More than two years after the COVID-19 pandemic began, people are understanding that adapting to SARS-CoV-2 will likely be part of the "new normal."
Although there are some medicines available, new varieties are forcing researchers to consider new tactics. Despite the fact that there are COVID-19 vaccines, only a small portion of the world’s population has received the shots, and some recipients have nonetheless developed the illness.
Researchers have just discovered that apratoxin S4, a potential anticancer treatment candidate that targets a human protein, can prevent the replication of a variety of viruses, including SARS-CoV-2 and influenza A, providing a potential pan-viral therapy.
There are now several medicines that target the virus’s RNA polymerase, the enzyme it utilises to produce more of its RNA within human cells, which implies that more treatments are still required. Some of these medications, such remdesivir, must be administered intravenously and only effective when given extremely early in the course of the disease.
Several teams have reviewed medications that are already proven to treat other diseases in their search for novel treatments for COVID-19, a process known as “repurposing.”
Apratoxin S4 (Apra S4), a chemical based on a natural product with anti-cancer properties, is one such preclinical stage substance. Apratoxins have been demonstrated to be able to target Sec61, a human protein that controls how some proteins are folded and glycosylated. Viruses hijack the process and push human cells to produce functional viral proteins since they lack the tools to do so.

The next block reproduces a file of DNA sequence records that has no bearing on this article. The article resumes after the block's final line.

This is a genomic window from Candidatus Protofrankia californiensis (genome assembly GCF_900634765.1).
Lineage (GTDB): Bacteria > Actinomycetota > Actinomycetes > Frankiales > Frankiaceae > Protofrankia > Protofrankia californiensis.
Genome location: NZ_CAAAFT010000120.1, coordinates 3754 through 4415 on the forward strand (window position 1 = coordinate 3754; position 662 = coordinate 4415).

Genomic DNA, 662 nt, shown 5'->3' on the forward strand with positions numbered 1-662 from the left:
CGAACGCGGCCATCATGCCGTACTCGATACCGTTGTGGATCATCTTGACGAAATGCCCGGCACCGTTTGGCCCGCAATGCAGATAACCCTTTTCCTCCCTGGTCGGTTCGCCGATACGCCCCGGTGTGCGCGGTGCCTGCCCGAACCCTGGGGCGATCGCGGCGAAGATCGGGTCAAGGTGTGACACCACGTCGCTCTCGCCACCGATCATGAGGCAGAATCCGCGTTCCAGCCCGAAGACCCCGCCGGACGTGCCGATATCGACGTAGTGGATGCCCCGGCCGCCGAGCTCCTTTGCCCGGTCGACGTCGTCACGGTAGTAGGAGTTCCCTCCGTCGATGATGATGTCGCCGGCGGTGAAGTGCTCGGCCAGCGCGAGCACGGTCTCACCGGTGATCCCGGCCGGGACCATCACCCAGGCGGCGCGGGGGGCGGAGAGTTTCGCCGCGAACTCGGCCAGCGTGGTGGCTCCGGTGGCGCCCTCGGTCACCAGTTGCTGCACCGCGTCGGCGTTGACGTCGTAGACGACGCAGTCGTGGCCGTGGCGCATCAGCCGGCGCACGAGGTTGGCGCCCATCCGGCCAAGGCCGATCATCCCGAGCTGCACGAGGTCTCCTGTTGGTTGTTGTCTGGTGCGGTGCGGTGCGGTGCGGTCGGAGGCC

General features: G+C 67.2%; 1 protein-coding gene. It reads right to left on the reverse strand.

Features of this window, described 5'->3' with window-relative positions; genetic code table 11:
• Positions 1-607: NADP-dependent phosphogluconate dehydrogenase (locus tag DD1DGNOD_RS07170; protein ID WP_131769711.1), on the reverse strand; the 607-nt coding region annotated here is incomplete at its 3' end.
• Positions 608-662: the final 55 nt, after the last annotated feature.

Hendrik Luesch and colleagues questioned if apratoxins could be a broadly effective, pan-viral drug that could also battle SARS-CoV-2 because Sec61 is required for the influenza A, HIV, and dengue viruses to cause infection.
Researchers discovered that treatment with Apra S4 decreased the amount of infected cells compared to treatment with remdesivir in studies with monkey and human cells exposed to SARS-CoV-2. The chemical was also effective against infections caused by West Nile, Zika, dengue, and influenza A viruses. Additional research found that Apra S4 reduced the quantity of viral protein generated and delivered in cells, especially the spike protein, and it slowed viral RNA replication, but it did not prevent SARS-CoV-2 from entering cells.
The scientists used electron microscopy to observe that Apra S4 also significantly inhibited the production of new viruses, as evidenced by the fact that numerous vesicles in SARS-CoV-2-exposed monkey cells contained no or extremely few newly formed viral particles.
The findings imply that Apra S4 and other inhibitors of the human Sec61 protein are broadly acting antivirals that could aid in the fight against upcoming pandemics, however the researchers note that further research is necessary.